Life is full of joys and pleasures. When a waitress brings a smiling toddler a piece of chocolate cake piled high with melting ice cream, that child’s brain releases the natural chemicals that signal pleasure. The child feels warm, happy and comforted. Adults might have these same sensations when they’re provided with pieces of cake, spending good time with loved ones or are on a particularly beautiful vacation. But they might also try to add to these natural experiences through drugs. They may find that taking opiates provides them with a stronger sensation of euphoria or provides feelings of pleasure that have seemed to be long missing. When a chemical high replaces natural highs, addiction can quickly take hold. An addiction is a chronic, serious disease, but treatment exists, and it works. An intervention can be the first step in getting that treatment and turning the tide of addiction.

What Are Opiates?

Opiates have their chemical roots and origins in the poppy plant. Heroin and opium are both examples of pure opiates. The National Institute on Drug Abuse shares that “In 2016 about 948,000 Americans reported using heroin in the past year.”1 Heroin isn’t just a hard street drug. People from all demographics and backgrounds may find themselves addicted to this drug.An even more widespread addiction problem is the use of opioids.

Some opioids include the following:

  • Vicodin
  • OxyContin
  • Fentanyl
  • Demerol
  • Lortab
  • Dilaudid
  • Percocet

Opioids are synthetic opiates that come from labs, not plants. Some are available through prescription, others are illegal no matter the context for use. The U.S. National Library of Medicine explains, “Misuse of prescription opioids and heroin affects more than 2 million Americans and an estimated 15 million people worldwide each year. The prevalence of opioid misuse and addiction is rapidly increasing.”2 No matter the source of addiction, it’s a serious and growing health concern.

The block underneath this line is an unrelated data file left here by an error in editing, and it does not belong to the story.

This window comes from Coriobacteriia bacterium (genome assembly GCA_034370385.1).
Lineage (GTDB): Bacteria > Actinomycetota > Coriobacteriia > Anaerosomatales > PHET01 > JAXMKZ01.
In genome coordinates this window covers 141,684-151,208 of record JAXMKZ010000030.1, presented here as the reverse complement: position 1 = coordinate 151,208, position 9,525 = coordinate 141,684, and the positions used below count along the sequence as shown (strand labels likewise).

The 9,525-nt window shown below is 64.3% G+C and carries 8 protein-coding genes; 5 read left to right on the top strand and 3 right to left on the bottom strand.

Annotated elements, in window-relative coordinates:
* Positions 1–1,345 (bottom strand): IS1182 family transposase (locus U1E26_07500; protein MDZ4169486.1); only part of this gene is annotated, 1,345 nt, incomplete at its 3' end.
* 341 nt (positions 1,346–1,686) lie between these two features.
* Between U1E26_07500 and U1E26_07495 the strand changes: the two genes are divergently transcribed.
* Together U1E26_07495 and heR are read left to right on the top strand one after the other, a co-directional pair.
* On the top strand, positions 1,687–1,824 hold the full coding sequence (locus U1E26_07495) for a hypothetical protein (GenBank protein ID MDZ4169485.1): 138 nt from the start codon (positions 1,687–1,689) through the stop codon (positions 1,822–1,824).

How Do Opiates Cause Addiction?

opiatesWhen natural or manmade opiates enter the body, they attach to receptors located in the brain, digestive system and spinal cord. They trigger a series of chemical reactions that is similar to the one felt by people experiencing something good. But while natural feelings of pleasure might last for only a moment or two, fading away when the event is over, chemically induced reactions are much stronger and can last for hours. The feelings produced by opiates aren’t natural, and they can quickly overtake the ones that are.

While opiates are capable of delivering a remarkable amount of pleasure to people who take them for the very first time, the body adjusts quickly to this over-stimulation. Receptors for pleasure work less efficiently and eventually turn off. At the same time the brain and body produce fewer and fewer natural pleasure chemicals. People come to feel as though they simply cannot experience pleasure unless opiates are available. In fact they don’t even feel “normal” without the drug. They have to take larger and more frequent doses with less and less positive, pleasurable responses to them.

Why Does Opiate Addiction Keep Going?

Individuals begin to experience more bad feelings and experiences than positive chemical feedback. But they continue to use opiates. This is a hallmark of addiction — continuing to use despite negative consequences, despite wanting to quit, despite maybe even trying to quit. Addiction isn’t a choice. It’s a change in brain chemistry, body chemistry, behavior and thought. It’s a mental health issue. It’s rooted in a person’s biology, background, environment and more, and it has to be addressed through multidimensional treatment that looks at all of these aspects of recovery and wellness.

What Are the Risks of Untreated Opiate Addiction?

Overdose is a real risk of untreated opiate addiction. Opiates are powerful sedatives, and they can slow breathing and heart rate to a crawl — or stop them altogether. The risk of overdose increases as addiction continues or when more than one drug is used at a time.

The Centers for Disease Control and Prevention reveals, “Opioids were involved in 42,249 overdose deaths in 2016,” at that this number represents, “66.4% of all drug overdose deaths.”3

And overdose isn’t the only risk of untreated opiate addiction. Individuals who use needles to inject opiates are at risk for infections and blood-borne illnesses like HIV/AIDS. Any person is at risk for emotional suffering and physical and mental health. It’s vital for families to get involved and reach out to someone who has an addiction. With the proper treatment, people really can get better, but they might never do so unless the family helps them understand how important this treatment is.